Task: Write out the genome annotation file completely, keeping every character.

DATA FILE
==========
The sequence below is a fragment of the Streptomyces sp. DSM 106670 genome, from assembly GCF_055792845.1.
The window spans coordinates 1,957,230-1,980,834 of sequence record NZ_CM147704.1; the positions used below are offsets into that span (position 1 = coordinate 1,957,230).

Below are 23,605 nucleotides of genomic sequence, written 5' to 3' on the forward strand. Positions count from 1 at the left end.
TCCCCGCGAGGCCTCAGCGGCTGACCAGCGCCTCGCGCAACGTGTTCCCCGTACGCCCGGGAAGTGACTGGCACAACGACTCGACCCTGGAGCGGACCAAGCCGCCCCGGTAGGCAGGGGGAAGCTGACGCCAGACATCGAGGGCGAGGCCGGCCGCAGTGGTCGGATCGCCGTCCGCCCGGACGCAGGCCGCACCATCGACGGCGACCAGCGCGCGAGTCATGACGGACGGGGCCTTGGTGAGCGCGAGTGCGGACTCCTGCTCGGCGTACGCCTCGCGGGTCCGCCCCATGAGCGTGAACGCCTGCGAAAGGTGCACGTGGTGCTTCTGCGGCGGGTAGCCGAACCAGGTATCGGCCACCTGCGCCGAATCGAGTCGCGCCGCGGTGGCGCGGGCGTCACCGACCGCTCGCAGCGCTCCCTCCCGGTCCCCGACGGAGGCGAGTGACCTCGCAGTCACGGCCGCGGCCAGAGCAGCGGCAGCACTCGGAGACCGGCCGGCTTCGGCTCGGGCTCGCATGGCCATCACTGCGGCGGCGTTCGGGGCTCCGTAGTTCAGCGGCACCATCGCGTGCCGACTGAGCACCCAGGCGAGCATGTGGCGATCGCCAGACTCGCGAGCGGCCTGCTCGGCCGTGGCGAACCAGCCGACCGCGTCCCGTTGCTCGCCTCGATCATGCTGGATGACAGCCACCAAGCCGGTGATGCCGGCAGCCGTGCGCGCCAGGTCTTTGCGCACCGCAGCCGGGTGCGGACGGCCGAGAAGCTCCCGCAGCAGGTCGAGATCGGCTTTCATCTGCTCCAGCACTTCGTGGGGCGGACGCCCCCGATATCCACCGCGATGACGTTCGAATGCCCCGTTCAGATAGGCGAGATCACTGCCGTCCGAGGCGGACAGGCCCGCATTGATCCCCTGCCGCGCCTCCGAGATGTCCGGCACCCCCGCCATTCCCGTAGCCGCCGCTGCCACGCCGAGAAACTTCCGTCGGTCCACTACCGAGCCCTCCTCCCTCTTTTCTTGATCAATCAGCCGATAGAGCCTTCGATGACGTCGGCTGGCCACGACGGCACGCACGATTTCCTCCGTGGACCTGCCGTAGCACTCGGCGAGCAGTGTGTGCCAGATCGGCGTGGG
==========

The sequence below is a fragment of the Streptomyces sp. DSM 106670 genome, from assembly GCF_055792845.1.
The window spans coordinates 1,957,230-1,980,834 of sequence record NZ_CM147704.1; the positions used below are offsets into that span (position 1 = coordinate 1,957,230).

Below are 23,605 nucleotides of genomic sequence, written 5' to 3' on the forward strand. Positions count from 1 at the left end.
TCCCCGCGAGGCCTCAGCGGCTGACCAGCGCCTCGCGCAACGTGTTCCCCGTACGCCCGGGAAGTGACTGGCACAACGACTCGACCCTGGAGCGGACCAAGCCGCCCCGGTAGGCAGGGGGAAGCTGACGCCAGACATCGAGGGCGAGGCCGGCCGCAGTGGTCGGATCGCCGTCCGCCCGGACGCAGGCCGCACCATCGACGGCGACCAGCGCGCGAGTCATGACGGACGGGGCCTTGGTGAGCGCGAGTGCGGACTCCTGCTCGGCGTACGCCTCGCGGGTCCGCCCCATGAGCGTGAACGCCTGCGAAAGGTGCACGTGGTGCTTCTGCGGCGGGTAGCCGAACCAGGTATCGGCCACCTGCGCCGAATCGAGTCGCGCCGCGGTGGCGCGGGCGTCACCGACCGCTCGCAGCGCTCCCTCCCGGTCCCCGACGGAGGCGAGTGACCTCGCAGTCACGGCCGCGGCCAGAGCAGCGGCAGCACTCGGAGACCGGCCGGCTTCGGCTCGGGCTCGCATGGCCATCACTGCGGCGGCGTTCGGGGCTCCGTAGTTCAGCGGCACCATCGCGTGCCGACTGAGCACCCAGGCGAGCATGTGGCGATCGCCAGACTCGCGAGCGGCCTGCTCGGCCGTGGCGAACCAGCCGACCGCGTCCCGTTGCTCGCCTCGATCATGCTGGATGACAGCCACCAAGCCGGTGATGCCGGCAGCCGTGCGCGCCAGGTCTTTGCGCACCGCAGCCGGGTGCGGACGGCCGAGAAGCTCCCGCAGCAGGTCGAGATCGGCTTTCATCTGCTCCAGCACTTCGTGGGGCGGACGCCCCCGATATCCACCGCGATGACGTTCGAATGCCCCGTTCAGATAGGCGAGATCACTGCCGTCCGAGGCGGACAGGCCCGCATTGATCCCCTGCCGCGCCTCCGAGATGTCCGGCACCCCCGCCATTCCCGTAGCCGCCGCTGCCACGCCGAGAAACTTCCGTCGGTCCACTACCGAGCCCTCCTCCCTCTTTTCTTGATCAATCAGCCGATAGAGCCTTCGATGACGTCGGCTGGCCACGACGGCACGCACGATTTCCTCCGTGGACCTGCCGTAGCACTCGGCGAGCAGTGTGTGCCAGATCGGCGTGGG